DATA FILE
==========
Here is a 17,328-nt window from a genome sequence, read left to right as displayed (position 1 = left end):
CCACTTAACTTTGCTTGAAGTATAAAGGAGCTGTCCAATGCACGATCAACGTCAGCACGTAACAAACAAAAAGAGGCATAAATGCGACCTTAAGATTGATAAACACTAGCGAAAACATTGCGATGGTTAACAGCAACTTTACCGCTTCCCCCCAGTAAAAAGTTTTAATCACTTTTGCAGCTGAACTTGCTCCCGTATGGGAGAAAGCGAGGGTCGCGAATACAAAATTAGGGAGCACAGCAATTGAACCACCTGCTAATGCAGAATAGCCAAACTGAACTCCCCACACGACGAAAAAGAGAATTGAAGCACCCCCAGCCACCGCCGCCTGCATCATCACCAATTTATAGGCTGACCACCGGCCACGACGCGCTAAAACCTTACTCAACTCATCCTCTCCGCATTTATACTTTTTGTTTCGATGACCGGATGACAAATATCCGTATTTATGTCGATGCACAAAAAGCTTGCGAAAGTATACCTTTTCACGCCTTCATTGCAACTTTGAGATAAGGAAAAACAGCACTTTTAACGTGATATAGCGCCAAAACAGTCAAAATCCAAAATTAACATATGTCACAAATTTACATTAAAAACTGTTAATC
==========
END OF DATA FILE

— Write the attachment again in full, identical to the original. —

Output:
Here is a 17,328-nt window from a genome sequence, read left to right as displayed (position 1 = left end):
CCACTTAACTTTGCTTGAAGTATAAAGGAGCTGTCCAATGCACGATCAACGTCAGCACGTAACAAACAAAAAGAGGCATAAATGCGACCTTAAGATTGATAAACACTAGCGAAAACATTGCGATGGTTAACAGCAACTTTACCGCTTCCCCCCAGTAAAAAGTTTTAATCACTTTTGCAGCTGAACTTGCTCCCGTATGGGAGAAAGCGAGGGTCGCGAATACAAAATTAGGGAGCACAGCAATTGAACCACCTGCTAATGCAGAATAGCCAAACTGAACTCCCCACACGACGAAAAAGAGAATTGAAGCACCCCCAGCCACCGCCGCCTGCATCATCACCAATTTATAGGCTGACCACCGGCCACGACGCGCTAAAACCTTACTCAACTCATCCTCTCCGCATTTATACTTTTTGTTTCGATGACCGGATGACAAATATCCGTATTTATGTCGATGCACAAAAAGCTTGCGAAAGTATACCTTTTCACGCCTTCATTGCAACTTTGAGATAAGGAAAAACAGCACTTTTAACGTGATATAGCGCCAAAACAGTCAAAATCCAAAATTAACATATGTCACAAATTTACATTAAAAACTGTTAATC